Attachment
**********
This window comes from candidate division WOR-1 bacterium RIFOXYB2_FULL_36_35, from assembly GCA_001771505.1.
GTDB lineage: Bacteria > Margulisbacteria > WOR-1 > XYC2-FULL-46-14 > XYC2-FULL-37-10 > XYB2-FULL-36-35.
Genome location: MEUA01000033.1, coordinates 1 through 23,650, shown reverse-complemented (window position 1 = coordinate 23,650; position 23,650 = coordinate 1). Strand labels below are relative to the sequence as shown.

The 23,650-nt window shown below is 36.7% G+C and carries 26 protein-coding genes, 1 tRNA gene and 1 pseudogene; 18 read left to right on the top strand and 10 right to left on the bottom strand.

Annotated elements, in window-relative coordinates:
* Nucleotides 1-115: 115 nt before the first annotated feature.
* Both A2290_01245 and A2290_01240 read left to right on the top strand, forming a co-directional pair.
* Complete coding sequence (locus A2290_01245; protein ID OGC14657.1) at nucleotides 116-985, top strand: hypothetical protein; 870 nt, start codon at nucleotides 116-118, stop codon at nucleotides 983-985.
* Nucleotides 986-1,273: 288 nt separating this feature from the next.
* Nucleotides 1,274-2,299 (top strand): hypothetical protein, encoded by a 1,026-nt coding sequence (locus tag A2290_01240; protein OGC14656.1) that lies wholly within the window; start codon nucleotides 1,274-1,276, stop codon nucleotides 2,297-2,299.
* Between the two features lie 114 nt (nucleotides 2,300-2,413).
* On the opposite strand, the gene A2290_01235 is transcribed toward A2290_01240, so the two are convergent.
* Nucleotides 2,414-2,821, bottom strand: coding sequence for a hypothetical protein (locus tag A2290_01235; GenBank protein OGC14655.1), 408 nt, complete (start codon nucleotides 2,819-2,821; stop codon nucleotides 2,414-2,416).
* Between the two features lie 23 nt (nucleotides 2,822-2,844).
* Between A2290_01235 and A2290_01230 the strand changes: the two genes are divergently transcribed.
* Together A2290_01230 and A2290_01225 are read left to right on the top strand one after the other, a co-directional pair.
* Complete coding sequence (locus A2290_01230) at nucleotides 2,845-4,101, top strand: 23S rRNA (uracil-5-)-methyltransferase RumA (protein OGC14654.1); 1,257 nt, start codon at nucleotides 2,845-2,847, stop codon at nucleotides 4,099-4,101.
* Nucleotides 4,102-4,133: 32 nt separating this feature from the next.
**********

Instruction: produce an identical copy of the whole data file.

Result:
This window comes from candidate division WOR-1 bacterium RIFOXYB2_FULL_36_35, from assembly GCA_001771505.1.
GTDB lineage: Bacteria > Margulisbacteria > WOR-1 > XYC2-FULL-46-14 > XYC2-FULL-37-10 > XYB2-FULL-36-35.
Genome location: MEUA01000033.1, coordinates 1 through 23,650, shown reverse-complemented (window position 1 = coordinate 23,650; position 23,650 = coordinate 1). Strand labels below are relative to the sequence as shown.

The 23,650-nt window shown below is 36.7% G+C and carries 26 protein-coding genes, 1 tRNA gene and 1 pseudogene; 18 read left to right on the top strand and 10 right to left on the bottom strand.

Annotated elements, in window-relative coordinates:
* Nucleotides 1-115: 115 nt before the first annotated feature.
* Both A2290_01245 and A2290_01240 read left to right on the top strand, forming a co-directional pair.
* Complete coding sequence (locus A2290_01245; protein ID OGC14657.1) at nucleotides 116-985, top strand: hypothetical protein; 870 nt, start codon at nucleotides 116-118, stop codon at nucleotides 983-985.
* Nucleotides 986-1,273: 288 nt separating this feature from the next.
* Nucleotides 1,274-2,299 (top strand): hypothetical protein, encoded by a 1,026-nt coding sequence (locus tag A2290_01240; protein OGC14656.1) that lies wholly within the window; start codon nucleotides 1,274-1,276, stop codon nucleotides 2,297-2,299.
* Between the two features lie 114 nt (nucleotides 2,300-2,413).
* On the opposite strand, the gene A2290_01235 is transcribed toward A2290_01240, so the two are convergent.
* Nucleotides 2,414-2,821, bottom strand: coding sequence for a hypothetical protein (locus tag A2290_01235; GenBank protein OGC14655.1), 408 nt, complete (start codon nucleotides 2,819-2,821; stop codon nucleotides 2,414-2,416).
* Between the two features lie 23 nt (nucleotides 2,822-2,844).
* Between A2290_01235 and A2290_01230 the strand changes: the two genes are divergently transcribed.
* Together A2290_01230 and A2290_01225 are read left to right on the top strand one after the other, a co-directional pair.
* Complete coding sequence (locus A2290_01230) at nucleotides 2,845-4,101, top strand: 23S rRNA (uracil-5-)-methyltransferase RumA (protein OGC14654.1); 1,257 nt, start codon at nucleotides 2,845-2,847, stop codon at nucleotides 4,099-4,101.
* Nucleotides 4,102-4,133: 32 nt separating this feature from the next.